Away with the Fairies - An exploration of the journey the Little People have made in popular culture, from uncanny threat to sparkly friends.

FICTIONAL
Golden Hill - An excellent jape set in colonial New York. Only available until the wee hours, UK time, so if you're reading this on June 20th, give it a listen while you can – it's a very good story, very well read!
I, Claudius - A radio adaptation of the famous historical novel. I've only caught half of one episode so far, but it's very good, so will be catching up on the rest as an antidote to the news. If you think man's inhumanity to man is a recent thing, well, you don't know much about the Romans...
A Place of Greater Safety - Hilary Mantel's novel of the French Revolution, and a salient cautionary tale for passionate idealists on either side of the political spectrum. This production I know for a fact is fabulous, as it was so good the first time I recorded it and listened over and over. Highly recommended.
Hard Times - I never got into this novel when I tried reading it, but the exploration of heartless pragmatism vs anything else is appealing, so I hope the radio adaptation is a way in to the Industrial Revolutionary fable.
Nineteen Ninety-Eight - A spoof of Orwell's 1984, but when the main character Edward Wilson goes in pursuit of Truth and ends up founding a Movement, and it stars David Threlfall (my favourite Iago) and Hugh Laurie (Hugh Laurie), there's reason enough to listen right there.

FUNNY
Double Acts - John Finnemore's series of droll two-character dramas is back! As always, anything he writes is worth listening to – these aren't as laugh-out-loud funny as Cabin Pressure or Souvenir Programme, but are great little character pieces, and have such range.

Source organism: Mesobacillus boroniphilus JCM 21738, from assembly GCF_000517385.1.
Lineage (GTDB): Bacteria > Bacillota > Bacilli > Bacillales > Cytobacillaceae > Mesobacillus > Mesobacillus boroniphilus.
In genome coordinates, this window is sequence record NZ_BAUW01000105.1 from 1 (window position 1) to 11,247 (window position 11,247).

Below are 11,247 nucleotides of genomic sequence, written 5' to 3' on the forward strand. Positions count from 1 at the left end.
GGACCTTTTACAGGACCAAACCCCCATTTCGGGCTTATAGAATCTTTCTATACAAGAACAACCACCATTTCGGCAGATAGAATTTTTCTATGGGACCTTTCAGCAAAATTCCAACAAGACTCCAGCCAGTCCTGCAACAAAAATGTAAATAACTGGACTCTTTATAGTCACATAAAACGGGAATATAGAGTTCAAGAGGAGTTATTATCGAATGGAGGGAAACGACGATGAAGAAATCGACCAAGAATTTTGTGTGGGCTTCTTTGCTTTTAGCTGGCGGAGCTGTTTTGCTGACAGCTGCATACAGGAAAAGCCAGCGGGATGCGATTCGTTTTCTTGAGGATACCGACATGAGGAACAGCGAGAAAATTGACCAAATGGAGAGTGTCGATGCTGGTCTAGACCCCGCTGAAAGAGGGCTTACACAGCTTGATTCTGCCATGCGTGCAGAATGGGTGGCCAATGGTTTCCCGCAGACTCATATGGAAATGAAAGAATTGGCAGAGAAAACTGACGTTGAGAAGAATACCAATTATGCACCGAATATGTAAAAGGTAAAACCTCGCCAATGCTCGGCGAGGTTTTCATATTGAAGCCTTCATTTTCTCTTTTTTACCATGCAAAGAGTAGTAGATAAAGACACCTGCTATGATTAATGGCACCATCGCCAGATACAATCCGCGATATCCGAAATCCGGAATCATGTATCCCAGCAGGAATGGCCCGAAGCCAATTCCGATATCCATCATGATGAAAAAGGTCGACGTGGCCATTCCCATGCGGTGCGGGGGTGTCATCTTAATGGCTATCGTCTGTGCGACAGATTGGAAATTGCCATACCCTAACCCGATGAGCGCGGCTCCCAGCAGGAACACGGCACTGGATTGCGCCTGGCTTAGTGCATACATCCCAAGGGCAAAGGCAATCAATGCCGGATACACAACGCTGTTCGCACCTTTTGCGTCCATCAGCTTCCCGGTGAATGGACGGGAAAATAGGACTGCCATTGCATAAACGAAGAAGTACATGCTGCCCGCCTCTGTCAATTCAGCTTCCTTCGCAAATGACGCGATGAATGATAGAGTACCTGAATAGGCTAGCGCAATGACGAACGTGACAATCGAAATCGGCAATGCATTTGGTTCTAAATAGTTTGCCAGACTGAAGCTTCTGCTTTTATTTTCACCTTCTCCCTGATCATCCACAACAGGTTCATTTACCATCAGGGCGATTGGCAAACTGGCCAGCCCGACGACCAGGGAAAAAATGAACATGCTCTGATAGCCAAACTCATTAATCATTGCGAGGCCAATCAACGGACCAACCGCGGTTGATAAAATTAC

Saturday Night Fry - Stephen Fry, Hugh Laure, Jim Broadbent and guests are silly on the wireless – and SO YOUNG.
The Burkiss Way - Vintage barmy sketch comedy
The Harpoon - Slightly more recent barmy sketch comedy, spoofing much less recent and generally non-comedic kids' magazines.
The Consultants - Contemporary barmy sketch comedy
John Finnemore, Apparently - Contemporary barmy sketch comedy by a certain eponymous gentleman, airing Thursday
Talking and Not Talking - Contemporary barmy sketch comedy, with a little more gender balance
On the Town With the League of Gentlemen - Barmiest of all comedy, the radio series that preceded the TV series that launched the careers of Mark Gatiss, Reece Shearsmith, and Steve Pemberton.


And now my laptop's overheating, so I will leave it there! Enjoy!

Annecy

Jun. 20th, 2017 11:12 am
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[personal profile] tealin
I've been wanting to get to the animation festival at Annecy since 2012 when Paperman premiered there, but every year there's been some reason why I can't make it. This year, I made a pact with a friend to book accommodation early so we would have to go, and luckily that paid off. I just returned last night from a week's worth of animation nerdery, architectural beauty, and cheese (so much cheese), and while more will probably be written, here's a quick rundown of a few things I learned:
  • The French for 'screening' is séance, a fact I shall treasure forever
  • Just because it's in the mountains and by a lake doesn't mean it won't get really, swelteringly, paralyzingly hot
  • Annecy is not, as I had been led to believe, a small town. This impression came from people who live in LA, in comparison to which pretty much anything smaller than London is small town.
  • However hot Annecy gets, Lyon gets much hotter. I must never go to Lyon.
  • Buy your bread before noon